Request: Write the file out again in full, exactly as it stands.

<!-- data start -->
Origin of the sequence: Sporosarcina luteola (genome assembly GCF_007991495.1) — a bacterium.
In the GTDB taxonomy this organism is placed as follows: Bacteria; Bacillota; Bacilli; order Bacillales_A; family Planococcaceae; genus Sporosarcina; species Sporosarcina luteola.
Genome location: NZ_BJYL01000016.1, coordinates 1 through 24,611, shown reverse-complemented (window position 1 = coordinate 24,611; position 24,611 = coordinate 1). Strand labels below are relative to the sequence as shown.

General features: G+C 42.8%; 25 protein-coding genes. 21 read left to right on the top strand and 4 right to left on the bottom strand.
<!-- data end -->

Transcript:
Origin of the sequence: Sporosarcina luteola (genome assembly GCF_007991495.1) — a bacterium.
In the GTDB taxonomy this organism is placed as follows: Bacteria; Bacillota; Bacilli; order Bacillales_A; family Planococcaceae; genus Sporosarcina; species Sporosarcina luteola.
Genome location: NZ_BJYL01000016.1, coordinates 1 through 24,611, shown reverse-complemented (window position 1 = coordinate 24,611; position 24,611 = coordinate 1). Strand labels below are relative to the sequence as shown.

General features: G+C 42.8%; 25 protein-coding genes. 21 read left to right on the top strand and 4 right to left on the bottom strand.